By the 19th century, French and English immigrants have spread baccarat throughout the Americas. Americans were not as quickly captivated by baccarat as the Europeans had been. However, in the 1950s, the Dunes Hotel of Las Vegas decided to change all that. Hoteliers of the Vegas strip decided that with a little bit of polishing up this game could be a favorite for Americans as well. The third version of baccarat “Punto Banco”, which means Player and Banker, became the version preferred in North America.
In Las Vegas casinos, there were special VIP areas set aside to play Baccarat and the buy-ins were not for the faint of heart. With the space that the tables demanded, the amount of money that the casino could lose in a single night, and the mystery it created for the general public, most of these tables have been down-sized. Maybe the most recent mutation of Baccarat in the North American casinos is the mini baccarat tables. These tables are about the size of a Blackjack table and on the floor with the other casino games. The minimums are significantly lower, and the ceremonial duty of rotating the “banker” is gone. The dealer handles all cards in this stripped down version.
Now that the computer casinos have become a preferred method for players around the world, there is Baccarat online. Which version do you play after this game has traveled the world? There are the versions that are still played in Europe: Chemin de Fer, and Baccarat Banque. There is the full Punto Banco, or North American version, and the mini Baccarat tables too. In fact, they are all almost identical with the differences lying in ceremony and number of players. Most online casinos offer you a choice to play which version you are comfortable with. However, if you are an American and take a vacation on the French Riviera, they still play their version, Chemin de Fer (which means “railway” in case you were curious).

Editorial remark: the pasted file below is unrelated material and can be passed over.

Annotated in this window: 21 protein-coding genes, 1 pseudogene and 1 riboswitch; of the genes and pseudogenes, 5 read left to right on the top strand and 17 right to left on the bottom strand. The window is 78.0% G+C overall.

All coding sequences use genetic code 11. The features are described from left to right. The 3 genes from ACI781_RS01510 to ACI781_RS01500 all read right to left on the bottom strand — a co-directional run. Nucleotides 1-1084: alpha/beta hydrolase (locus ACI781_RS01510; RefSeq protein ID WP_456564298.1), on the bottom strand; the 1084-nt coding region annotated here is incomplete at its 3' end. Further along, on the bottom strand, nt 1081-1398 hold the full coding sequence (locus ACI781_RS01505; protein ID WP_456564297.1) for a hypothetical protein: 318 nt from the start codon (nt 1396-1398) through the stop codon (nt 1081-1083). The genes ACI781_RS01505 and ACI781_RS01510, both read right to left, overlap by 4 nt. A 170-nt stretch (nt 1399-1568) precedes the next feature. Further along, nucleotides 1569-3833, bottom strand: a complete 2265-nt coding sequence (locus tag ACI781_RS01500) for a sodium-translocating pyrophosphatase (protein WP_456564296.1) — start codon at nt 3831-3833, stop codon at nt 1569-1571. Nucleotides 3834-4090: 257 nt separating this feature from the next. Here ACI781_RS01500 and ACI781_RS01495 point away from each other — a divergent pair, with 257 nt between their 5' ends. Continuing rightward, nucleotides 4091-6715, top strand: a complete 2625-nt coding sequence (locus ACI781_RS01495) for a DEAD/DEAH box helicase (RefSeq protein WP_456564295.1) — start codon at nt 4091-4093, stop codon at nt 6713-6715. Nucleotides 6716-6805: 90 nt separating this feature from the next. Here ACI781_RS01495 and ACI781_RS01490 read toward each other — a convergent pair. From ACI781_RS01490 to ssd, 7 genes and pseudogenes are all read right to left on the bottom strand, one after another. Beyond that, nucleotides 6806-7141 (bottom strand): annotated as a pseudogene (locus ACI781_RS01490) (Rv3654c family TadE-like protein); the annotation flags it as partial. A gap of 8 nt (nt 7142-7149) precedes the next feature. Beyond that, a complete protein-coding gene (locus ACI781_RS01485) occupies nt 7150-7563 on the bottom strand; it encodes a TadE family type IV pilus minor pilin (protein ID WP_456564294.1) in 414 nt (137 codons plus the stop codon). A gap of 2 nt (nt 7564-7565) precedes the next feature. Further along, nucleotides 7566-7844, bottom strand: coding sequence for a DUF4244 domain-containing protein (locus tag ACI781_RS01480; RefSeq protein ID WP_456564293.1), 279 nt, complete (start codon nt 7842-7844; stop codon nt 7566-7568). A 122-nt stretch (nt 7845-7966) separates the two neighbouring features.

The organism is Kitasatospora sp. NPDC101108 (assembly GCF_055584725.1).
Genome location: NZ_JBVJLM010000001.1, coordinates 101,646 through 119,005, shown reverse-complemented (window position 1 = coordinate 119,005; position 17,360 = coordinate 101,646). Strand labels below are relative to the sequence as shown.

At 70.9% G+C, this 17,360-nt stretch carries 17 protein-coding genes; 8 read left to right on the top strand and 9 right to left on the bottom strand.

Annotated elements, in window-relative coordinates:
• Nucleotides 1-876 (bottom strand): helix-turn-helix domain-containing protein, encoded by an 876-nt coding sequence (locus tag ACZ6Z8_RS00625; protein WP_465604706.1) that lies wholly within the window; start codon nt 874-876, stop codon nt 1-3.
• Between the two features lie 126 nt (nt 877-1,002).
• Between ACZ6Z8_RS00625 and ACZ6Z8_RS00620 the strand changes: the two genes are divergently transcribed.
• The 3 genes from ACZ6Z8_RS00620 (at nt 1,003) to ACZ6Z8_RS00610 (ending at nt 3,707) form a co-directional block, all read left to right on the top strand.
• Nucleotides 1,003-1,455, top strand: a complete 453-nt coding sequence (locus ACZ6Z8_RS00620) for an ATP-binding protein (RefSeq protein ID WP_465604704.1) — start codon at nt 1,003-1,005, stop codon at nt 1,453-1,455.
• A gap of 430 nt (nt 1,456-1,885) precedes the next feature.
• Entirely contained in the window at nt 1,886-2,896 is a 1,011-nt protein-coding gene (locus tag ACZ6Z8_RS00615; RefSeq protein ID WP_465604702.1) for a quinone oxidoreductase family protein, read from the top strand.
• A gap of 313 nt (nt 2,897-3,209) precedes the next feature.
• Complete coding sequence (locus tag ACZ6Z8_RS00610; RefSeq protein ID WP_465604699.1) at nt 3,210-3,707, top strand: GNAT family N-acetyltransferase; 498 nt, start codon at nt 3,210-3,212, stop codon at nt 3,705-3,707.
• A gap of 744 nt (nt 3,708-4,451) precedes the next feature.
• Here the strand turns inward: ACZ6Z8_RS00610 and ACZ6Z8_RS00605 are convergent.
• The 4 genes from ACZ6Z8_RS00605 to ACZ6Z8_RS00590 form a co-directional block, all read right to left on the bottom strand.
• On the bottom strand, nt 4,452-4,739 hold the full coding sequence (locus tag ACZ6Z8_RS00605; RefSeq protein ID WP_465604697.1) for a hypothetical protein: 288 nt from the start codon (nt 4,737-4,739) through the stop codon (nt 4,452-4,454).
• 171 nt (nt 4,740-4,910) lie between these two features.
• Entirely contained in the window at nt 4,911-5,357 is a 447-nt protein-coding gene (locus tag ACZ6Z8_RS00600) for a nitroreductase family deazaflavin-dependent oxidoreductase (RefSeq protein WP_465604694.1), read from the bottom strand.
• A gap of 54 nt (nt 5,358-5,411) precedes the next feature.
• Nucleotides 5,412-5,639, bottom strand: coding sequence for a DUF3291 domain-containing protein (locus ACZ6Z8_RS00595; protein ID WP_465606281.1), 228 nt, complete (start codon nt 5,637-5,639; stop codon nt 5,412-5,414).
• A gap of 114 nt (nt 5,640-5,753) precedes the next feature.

Baccarat’s history is storied and rich. It is often a joke in the movies since it has been shrouded in mystery and reserved for the black-tie crowd. My favorite joke on Baccarat is in Rush Hour 3 when Chris Tucker’s character is trying to get the attention of a beautiful woman and joins a Baccarat table. He doesn’t understand this game so when he sees his 3 Kings he gets excited before he is told that he has baccarat! In fact, there is much chatter about the James Bond series since the book version of Bond is a huge Baccarat fan, but the movie scripts have him at the poker table. The original movie version of Casino Royale had Bond playing Baccarat while in the recent movie version he was with LeChiffre at the Texas Hold’em table.
Legend and history of casino games reflect a real slice of our human history. From Etruscan rituals, to gambling grandfathers and prohibitions; this game has moved in and out of fashion with little tweaks to suit the time and player. Now there are three versions of Baccarat that you will find in casinos all offering just a little something different for the lucky and the skilled players.